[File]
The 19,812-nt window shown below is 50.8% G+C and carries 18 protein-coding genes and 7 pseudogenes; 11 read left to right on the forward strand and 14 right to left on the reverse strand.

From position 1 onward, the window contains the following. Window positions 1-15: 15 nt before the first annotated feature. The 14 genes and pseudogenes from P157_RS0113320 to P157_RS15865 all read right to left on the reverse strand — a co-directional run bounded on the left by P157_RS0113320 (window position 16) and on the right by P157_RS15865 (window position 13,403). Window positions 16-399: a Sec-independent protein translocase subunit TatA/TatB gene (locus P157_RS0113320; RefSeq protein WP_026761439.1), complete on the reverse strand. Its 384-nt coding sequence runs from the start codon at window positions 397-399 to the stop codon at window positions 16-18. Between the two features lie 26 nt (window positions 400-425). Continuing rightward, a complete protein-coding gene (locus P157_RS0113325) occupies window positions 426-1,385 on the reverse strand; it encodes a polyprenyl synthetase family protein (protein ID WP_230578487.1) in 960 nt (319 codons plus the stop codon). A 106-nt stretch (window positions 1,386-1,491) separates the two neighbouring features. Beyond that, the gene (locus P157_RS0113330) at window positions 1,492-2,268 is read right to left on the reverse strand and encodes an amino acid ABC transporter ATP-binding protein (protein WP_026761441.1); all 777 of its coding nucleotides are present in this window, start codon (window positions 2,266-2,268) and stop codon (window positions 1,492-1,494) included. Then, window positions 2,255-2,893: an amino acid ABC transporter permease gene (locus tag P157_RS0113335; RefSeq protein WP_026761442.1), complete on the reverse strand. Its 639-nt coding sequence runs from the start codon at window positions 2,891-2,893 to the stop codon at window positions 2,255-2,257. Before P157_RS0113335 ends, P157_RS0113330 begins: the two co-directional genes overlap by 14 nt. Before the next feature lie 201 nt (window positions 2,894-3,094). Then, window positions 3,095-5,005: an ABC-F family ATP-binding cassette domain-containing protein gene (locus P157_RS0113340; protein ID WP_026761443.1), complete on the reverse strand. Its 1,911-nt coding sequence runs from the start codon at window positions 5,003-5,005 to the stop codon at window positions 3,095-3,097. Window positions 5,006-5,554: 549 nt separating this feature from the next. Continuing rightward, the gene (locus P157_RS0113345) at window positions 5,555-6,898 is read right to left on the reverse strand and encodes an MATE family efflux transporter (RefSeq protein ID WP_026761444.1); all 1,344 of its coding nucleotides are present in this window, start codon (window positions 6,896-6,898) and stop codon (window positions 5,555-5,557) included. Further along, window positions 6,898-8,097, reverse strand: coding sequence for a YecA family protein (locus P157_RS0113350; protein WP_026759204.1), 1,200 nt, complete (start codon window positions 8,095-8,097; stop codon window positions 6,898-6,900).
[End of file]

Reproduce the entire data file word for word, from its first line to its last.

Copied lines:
The 19,812-nt window shown below is 50.8% G+C and carries 18 protein-coding genes and 7 pseudogenes; 11 read left to right on the forward strand and 14 right to left on the reverse strand.

From position 1 onward, the window contains the following. Window positions 1-15: 15 nt before the first annotated feature. The 14 genes and pseudogenes from P157_RS0113320 to P157_RS15865 all read right to left on the reverse strand — a co-directional run bounded on the left by P157_RS0113320 (window position 16) and on the right by P157_RS15865 (window position 13,403). Window positions 16-399: a Sec-independent protein translocase subunit TatA/TatB gene (locus P157_RS0113320; RefSeq protein WP_026761439.1), complete on the reverse strand. Its 384-nt coding sequence runs from the start codon at window positions 397-399 to the stop codon at window positions 16-18. Between the two features lie 26 nt (window positions 400-425). Continuing rightward, a complete protein-coding gene (locus P157_RS0113325) occupies window positions 426-1,385 on the reverse strand; it encodes a polyprenyl synthetase family protein (protein ID WP_230578487.1) in 960 nt (319 codons plus the stop codon). A 106-nt stretch (window positions 1,386-1,491) separates the two neighbouring features. Beyond that, the gene (locus P157_RS0113330) at window positions 1,492-2,268 is read right to left on the reverse strand and encodes an amino acid ABC transporter ATP-binding protein (protein WP_026761441.1); all 777 of its coding nucleotides are present in this window, start codon (window positions 2,266-2,268) and stop codon (window positions 1,492-1,494) included. Then, window positions 2,255-2,893: an amino acid ABC transporter permease gene (locus tag P157_RS0113335; RefSeq protein WP_026761442.1), complete on the reverse strand. Its 639-nt coding sequence runs from the start codon at window positions 2,891-2,893 to the stop codon at window positions 2,255-2,257. Before P157_RS0113335 ends, P157_RS0113330 begins: the two co-directional genes overlap by 14 nt. Before the next feature lie 201 nt (window positions 2,894-3,094). Then, window positions 3,095-5,005: an ABC-F family ATP-binding cassette domain-containing protein gene (locus P157_RS0113340; protein ID WP_026761443.1), complete on the reverse strand. Its 1,911-nt coding sequence runs from the start codon at window positions 5,003-5,005 to the stop codon at window positions 3,095-3,097. Window positions 5,006-5,554: 549 nt separating this feature from the next. Continuing rightward, the gene (locus P157_RS0113345) at window positions 5,555-6,898 is read right to left on the reverse strand and encodes an MATE family efflux transporter (RefSeq protein ID WP_026761444.1); all 1,344 of its coding nucleotides are present in this window, start codon (window positions 6,896-6,898) and stop codon (window positions 5,555-5,557) included. Further along, window positions 6,898-8,097, reverse strand: coding sequence for a YecA family protein (locus P157_RS0113350; protein WP_026759204.1), 1,200 nt, complete (start codon window positions 8,095-8,097; stop codon window positions 6,898-6,900).